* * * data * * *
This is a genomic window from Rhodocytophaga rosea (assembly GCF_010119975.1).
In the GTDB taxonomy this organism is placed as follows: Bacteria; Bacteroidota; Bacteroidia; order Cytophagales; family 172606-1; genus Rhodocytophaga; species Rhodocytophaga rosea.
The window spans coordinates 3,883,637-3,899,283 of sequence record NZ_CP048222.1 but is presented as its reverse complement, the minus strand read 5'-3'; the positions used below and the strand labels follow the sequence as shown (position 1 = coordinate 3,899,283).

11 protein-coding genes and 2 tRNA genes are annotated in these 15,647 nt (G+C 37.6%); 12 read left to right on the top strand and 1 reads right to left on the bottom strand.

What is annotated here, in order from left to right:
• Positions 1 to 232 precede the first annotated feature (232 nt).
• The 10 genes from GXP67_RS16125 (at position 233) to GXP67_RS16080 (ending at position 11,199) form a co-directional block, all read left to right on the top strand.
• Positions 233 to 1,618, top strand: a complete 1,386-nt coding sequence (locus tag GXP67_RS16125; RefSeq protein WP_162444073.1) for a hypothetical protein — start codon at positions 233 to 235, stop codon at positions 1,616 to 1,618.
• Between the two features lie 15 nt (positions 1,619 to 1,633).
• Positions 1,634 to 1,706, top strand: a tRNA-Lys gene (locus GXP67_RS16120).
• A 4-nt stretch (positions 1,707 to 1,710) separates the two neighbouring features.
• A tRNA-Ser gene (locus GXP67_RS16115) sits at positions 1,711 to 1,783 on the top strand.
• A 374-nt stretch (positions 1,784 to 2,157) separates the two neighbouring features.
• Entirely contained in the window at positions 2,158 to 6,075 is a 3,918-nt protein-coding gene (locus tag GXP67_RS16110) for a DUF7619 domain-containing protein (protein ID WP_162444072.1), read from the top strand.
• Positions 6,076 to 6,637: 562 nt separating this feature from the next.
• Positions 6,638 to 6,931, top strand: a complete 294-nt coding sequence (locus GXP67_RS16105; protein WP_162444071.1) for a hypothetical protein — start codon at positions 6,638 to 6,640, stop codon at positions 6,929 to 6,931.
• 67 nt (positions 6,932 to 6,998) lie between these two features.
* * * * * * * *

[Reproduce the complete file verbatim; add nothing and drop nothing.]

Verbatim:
This is a genomic window from Rhodocytophaga rosea (assembly GCF_010119975.1).
In the GTDB taxonomy this organism is placed as follows: Bacteria; Bacteroidota; Bacteroidia; order Cytophagales; family 172606-1; genus Rhodocytophaga; species Rhodocytophaga rosea.
The window spans coordinates 3,883,637-3,899,283 of sequence record NZ_CP048222.1 but is presented as its reverse complement, the minus strand read 5'-3'; the positions used below and the strand labels follow the sequence as shown (position 1 = coordinate 3,899,283).

11 protein-coding genes and 2 tRNA genes are annotated in these 15,647 nt (G+C 37.6%); 12 read left to right on the top strand and 1 reads right to left on the bottom strand.

What is annotated here, in order from left to right:
• Positions 1 to 232 precede the first annotated feature (232 nt).
• The 10 genes from GXP67_RS16125 (at position 233) to GXP67_RS16080 (ending at position 11,199) form a co-directional block, all read left to right on the top strand.
• Positions 233 to 1,618, top strand: a complete 1,386-nt coding sequence (locus tag GXP67_RS16125; RefSeq protein WP_162444073.1) for a hypothetical protein — start codon at positions 233 to 235, stop codon at positions 1,616 to 1,618.
• Between the two features lie 15 nt (positions 1,619 to 1,633).
• Positions 1,634 to 1,706, top strand: a tRNA-Lys gene (locus GXP67_RS16120).
• A 4-nt stretch (positions 1,707 to 1,710) separates the two neighbouring features.
• A tRNA-Ser gene (locus GXP67_RS16115) sits at positions 1,711 to 1,783 on the top strand.
• A 374-nt stretch (positions 1,784 to 2,157) separates the two neighbouring features.
• Entirely contained in the window at positions 2,158 to 6,075 is a 3,918-nt protein-coding gene (locus tag GXP67_RS16110) for a DUF7619 domain-containing protein (protein ID WP_162444072.1), read from the top strand.
• Positions 6,076 to 6,637: 562 nt separating this feature from the next.
• Positions 6,638 to 6,931, top strand: a complete 294-nt coding sequence (locus GXP67_RS16105; protein WP_162444071.1) for a hypothetical protein — start codon at positions 6,638 to 6,640, stop codon at positions 6,929 to 6,931.
• 67 nt (positions 6,932 to 6,998) lie between these two features.